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When people talk about creating an artificial intelligence, the conversation is often focused on human or superhuman AI — systems that would equal or surpass us in intelligence. But what if we create an artificial intelligence that’s deserving of respect, but don’t recognize it as such?

That’s a question I’ve had bouncing around in my head for the past several months. Over the course of human history, we’ve proven very poor as a species at successfully evaluating the intelligence of other beings, whether they’re human or non-human. Consider crows, who learn from their dead, recognize individuals, use tools, and even bring gifts to those they like — are they … intelligent?

Furthermore, if we were to create an AI that produced those characteristics, does it require the same sort of considerations that a crow does, with regards to its treatment at the hands of humanity? We likely won’t have to reckon with a human-level AI for many years, but these questions could prove more pressing.

What’s disconcerting to me about this conversation is that we don’t seem to have a good framework for dealing with questions like these, when it comes to analogues elsewhere in the animal kingdom.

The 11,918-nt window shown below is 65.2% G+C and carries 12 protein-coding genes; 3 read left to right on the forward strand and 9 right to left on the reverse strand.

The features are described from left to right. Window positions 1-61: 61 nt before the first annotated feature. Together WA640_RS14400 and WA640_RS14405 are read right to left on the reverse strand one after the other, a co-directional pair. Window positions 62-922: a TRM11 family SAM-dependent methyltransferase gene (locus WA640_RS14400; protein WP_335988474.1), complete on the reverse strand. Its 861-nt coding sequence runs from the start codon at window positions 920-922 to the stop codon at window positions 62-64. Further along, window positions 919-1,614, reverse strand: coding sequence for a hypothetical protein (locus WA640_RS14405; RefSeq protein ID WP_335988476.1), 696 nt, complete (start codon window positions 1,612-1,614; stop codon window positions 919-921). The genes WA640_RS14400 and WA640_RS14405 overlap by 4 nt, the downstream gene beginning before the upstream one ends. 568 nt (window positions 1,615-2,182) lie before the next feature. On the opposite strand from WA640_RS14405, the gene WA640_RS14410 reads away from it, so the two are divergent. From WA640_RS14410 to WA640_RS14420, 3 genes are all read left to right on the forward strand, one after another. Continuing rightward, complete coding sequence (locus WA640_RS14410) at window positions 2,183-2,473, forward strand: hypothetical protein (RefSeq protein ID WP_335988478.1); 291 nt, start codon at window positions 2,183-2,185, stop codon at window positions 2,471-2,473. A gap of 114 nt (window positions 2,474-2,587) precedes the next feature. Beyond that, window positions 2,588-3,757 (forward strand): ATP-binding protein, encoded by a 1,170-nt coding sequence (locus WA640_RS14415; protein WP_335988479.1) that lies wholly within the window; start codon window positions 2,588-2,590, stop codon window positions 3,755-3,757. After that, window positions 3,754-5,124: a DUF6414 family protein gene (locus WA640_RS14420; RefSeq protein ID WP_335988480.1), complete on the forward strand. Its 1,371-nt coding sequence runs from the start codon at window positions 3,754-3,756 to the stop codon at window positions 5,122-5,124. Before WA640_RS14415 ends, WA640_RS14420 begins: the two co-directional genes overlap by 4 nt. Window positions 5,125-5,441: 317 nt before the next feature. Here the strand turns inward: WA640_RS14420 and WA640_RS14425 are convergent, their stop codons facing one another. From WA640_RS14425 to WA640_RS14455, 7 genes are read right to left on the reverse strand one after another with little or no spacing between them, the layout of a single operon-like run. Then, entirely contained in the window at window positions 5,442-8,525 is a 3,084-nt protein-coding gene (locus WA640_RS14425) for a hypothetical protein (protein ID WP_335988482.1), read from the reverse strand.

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Take octopuses, for instance, which have proven to be highly intelligent and talented escape artists. Should they — or AIs that match them in intelligence — be treated differently because of the way their brains work? And how will companies treat this same question as their research pushes ever closer to that territory? Will the tastes of various executives, like Amazon CEO Jeff Bezos, who enjoys breakfast octopus, lead to similarly unequal treatment?

I don’t have a great answer, especially as someone who has been known to enjoy octopus. But as we reckon with the consequences of AI in 2018, I think considering differences in intelligence is important. Over the course of human history, we’ve at times decided that even other humans are unworthy of compassion or fair treatment because of a perceived lack of intelligence or nonconformance with the norms imposed by a dominant culture.

And we have to wrestle with all of that while remaining skeptical of claims around artificial intelligence so as to not fall victim to bot overhype. Welcome to the new year.

For AI coverage, send news tips to Blair Hanley Frank and Khari Johnson, and guest post submissions to Cosette Jarrett — and be sure to bookmark our AI Channel.

Thanks for reading,

Blair Hanley Frank

AI Staff Writer

P.S. Please enjoy this video of Kate Crawford’s keynote at NIPS 2017 about AI and bias.

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